Information on required qualifications, education and training for careers in forensic science can be found from:
- The National Institute of Justice Special Report Education and Training in Forensic Science: A Guide for Forensic Science Laboratories, Educational Institutions, and Students.
- The Choosing a Career section of the American Academy of Forensic Sciences website provides information about the different types of forensic scientists, salaries, and educational requirements.
- The U.S. Department of Labor resource, Occupational Outlook Handbook: Forensic Science Technicians.
You may also be interested in viewing A Simplified Guide to Forensic Science, a website created by the National Forensic Science Technology Center. This website covers the core concepts, capabilities and limitations of key forensic science disciplines.
Information about forensic computer investigations can be found on the Digital Evidence and Forensics section of the National Institute of Justice site. This page contains general information about the topic and also provides access to publications and guides that have been developed for those involved in such investigations.
Information on the use of DNA to solve property crimes can be found in the National Institute of Justice (NIJ)-sponsored publication, The DNA Field Experiment: Cost-Effectiveness Analysis of the Use of DNA in the Investigation of High-Volume Crimes; in the NIJ Journal article, DNA Solves Property Crimes (But Are We Ready for That?); and the DNA Field Experiment section of the CrimeSolutions website.
Visit the Using DNA to Solve Property Crimes section of the NIJ site for additional information.
Crime Scene Investigation: A Guide for Law Enforcement Training, a publication from the National Forensic Science Technology Center was developed by crime scene experts and provides a comprehensive, step-by-step guide that leads law enforcement through the crucial, first phase of the justice process. Additional resources are available on the Crime Scene Investigation: Guides for Law Enforcement section of the National Institute of Justice website.
Information on Sexual Assault Nurse Examiner (SANE) certification is available on the SANE Certification Central section of the International Association of Forensic Nurses website.
Information on the use of DNA to exonerate inmates postconviction can be found on the Wrongful Convictions and the Exonerations Resulting from NIJ Postconviction DNA Testing Funding sections of the National Institute of Justice website.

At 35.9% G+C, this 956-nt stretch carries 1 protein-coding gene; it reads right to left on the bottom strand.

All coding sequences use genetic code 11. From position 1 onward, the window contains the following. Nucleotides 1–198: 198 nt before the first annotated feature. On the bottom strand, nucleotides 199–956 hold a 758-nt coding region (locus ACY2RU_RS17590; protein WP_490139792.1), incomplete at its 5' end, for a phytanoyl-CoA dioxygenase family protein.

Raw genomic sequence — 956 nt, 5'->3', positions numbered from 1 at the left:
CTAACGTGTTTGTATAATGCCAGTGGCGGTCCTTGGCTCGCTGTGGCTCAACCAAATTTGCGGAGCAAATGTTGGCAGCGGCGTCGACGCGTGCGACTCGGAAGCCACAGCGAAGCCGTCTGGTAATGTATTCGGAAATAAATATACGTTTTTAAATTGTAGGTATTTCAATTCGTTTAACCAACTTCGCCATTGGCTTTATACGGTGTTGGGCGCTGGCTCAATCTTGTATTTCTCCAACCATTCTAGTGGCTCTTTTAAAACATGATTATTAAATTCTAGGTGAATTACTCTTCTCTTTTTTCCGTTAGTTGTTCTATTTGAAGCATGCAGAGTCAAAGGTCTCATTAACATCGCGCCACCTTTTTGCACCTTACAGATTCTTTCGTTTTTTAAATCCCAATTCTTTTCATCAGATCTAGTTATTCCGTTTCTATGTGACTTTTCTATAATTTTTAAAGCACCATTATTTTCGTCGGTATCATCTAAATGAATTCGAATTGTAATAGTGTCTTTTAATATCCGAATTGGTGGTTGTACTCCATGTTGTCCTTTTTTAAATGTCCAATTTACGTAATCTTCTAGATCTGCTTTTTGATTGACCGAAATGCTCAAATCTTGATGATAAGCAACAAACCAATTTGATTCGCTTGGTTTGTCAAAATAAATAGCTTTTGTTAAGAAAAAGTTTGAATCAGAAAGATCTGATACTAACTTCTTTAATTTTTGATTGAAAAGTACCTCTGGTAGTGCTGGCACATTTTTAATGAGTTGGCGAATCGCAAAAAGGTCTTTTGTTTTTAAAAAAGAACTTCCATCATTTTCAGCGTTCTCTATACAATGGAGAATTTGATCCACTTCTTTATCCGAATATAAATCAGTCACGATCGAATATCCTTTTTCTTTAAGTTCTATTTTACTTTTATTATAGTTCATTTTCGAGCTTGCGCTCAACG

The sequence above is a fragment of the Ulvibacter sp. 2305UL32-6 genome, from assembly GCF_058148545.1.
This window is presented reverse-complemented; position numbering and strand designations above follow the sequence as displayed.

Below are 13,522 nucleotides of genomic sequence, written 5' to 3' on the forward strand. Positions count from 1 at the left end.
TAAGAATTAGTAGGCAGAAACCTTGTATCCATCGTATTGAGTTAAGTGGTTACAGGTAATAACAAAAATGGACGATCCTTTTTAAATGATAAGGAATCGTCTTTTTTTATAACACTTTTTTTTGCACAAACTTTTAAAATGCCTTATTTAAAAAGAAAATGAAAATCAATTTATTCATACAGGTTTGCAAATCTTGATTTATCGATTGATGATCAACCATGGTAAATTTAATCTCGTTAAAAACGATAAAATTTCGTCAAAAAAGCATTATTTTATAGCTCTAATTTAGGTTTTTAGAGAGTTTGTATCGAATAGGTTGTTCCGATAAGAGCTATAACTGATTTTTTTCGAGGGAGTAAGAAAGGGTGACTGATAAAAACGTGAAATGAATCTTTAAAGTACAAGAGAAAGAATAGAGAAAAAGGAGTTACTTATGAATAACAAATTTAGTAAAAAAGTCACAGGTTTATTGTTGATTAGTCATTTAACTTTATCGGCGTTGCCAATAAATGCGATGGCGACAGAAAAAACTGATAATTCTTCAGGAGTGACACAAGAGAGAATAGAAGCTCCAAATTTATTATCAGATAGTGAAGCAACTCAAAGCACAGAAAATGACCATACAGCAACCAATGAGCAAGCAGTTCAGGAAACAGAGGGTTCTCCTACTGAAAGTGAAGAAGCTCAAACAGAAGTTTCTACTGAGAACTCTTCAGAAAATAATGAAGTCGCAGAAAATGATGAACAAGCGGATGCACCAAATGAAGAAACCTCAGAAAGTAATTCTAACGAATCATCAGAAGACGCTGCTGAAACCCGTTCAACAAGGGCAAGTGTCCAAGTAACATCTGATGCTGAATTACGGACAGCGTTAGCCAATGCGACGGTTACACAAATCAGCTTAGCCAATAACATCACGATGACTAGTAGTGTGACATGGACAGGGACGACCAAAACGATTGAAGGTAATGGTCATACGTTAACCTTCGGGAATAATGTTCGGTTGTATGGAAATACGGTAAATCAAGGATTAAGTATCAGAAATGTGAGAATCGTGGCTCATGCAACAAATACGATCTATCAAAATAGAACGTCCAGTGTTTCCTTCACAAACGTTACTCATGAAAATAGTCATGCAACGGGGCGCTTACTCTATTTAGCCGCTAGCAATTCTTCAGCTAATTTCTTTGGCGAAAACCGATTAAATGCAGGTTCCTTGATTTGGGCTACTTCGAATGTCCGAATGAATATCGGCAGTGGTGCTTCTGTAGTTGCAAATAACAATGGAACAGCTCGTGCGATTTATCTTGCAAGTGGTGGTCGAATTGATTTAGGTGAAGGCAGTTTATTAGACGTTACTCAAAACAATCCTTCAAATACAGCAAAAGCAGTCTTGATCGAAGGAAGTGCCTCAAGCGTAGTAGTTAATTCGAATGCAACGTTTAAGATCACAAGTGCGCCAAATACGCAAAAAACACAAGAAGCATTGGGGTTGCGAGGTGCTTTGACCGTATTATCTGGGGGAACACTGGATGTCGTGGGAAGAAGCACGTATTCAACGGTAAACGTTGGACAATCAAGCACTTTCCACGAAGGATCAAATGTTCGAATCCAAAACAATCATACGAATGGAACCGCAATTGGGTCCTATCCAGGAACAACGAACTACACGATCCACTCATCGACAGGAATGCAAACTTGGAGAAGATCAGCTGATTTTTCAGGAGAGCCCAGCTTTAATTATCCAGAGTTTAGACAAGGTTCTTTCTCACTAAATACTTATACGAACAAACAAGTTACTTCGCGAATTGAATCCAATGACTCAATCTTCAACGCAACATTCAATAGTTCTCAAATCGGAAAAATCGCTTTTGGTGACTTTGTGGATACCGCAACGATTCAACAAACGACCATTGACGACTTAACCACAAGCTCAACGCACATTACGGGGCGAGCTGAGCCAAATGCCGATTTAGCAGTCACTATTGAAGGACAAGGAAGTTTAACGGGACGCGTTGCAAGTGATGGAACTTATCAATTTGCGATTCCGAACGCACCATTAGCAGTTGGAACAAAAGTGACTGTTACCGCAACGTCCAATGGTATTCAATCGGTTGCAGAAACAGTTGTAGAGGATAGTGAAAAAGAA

Through grant funding, the Office of Justice Programs has provided millions of dollars to state and local forensic science laboratories to increase casework capacity, reduce backlogs, and improve quality. For example, grants obtained through the Postconviction Testing of DNA Evidence program can be used to help defray the costs associated with postconviction DNA testing for violent felony offenses in which actual innocence might be demonstrated.
Information on the use of DNA to solve cold cases can be found in the following National Institute of Justice (NIJ) articles and resources:
- National Best Practices for Implementing and Sustaining a Cold Case Investigation Unit
- Solving Cold Cases with DNA: The Boston Strangler Case
- Using DNA to Solve Cold Cases: Special Report
Also watch the following NIJ videos:
- The Impact of National Institute of Justice's Solving Cold Cases with DNA Program
- The Importance and Impact of Cold Case Units
Additionally, with funding from the Bureau of Justice Assistance, the National Sexual Assault Kit Initiative Training and Technical Assistance Program has produced the following materials:
The Online Training Courses listed on the National Institute of Justice (NIJ) website are free of charge.
See the Events section of the NIJ website to learn more about the online trainings and to view information about additional training opportunities that are available concerning the collection and use of DNA evidence.
Resources on the use of DNA identification in mass fatality incidents are available in the National Institute of Justice (NIJ) publications, Lessons Learned From 9/11: DNA Identification in Mass Fatality Incidents and Mass Fatality Incidents: A Guide for Human Forensic Identification. Additional information on DNA is available on Forensic DNA section of the NIJ website.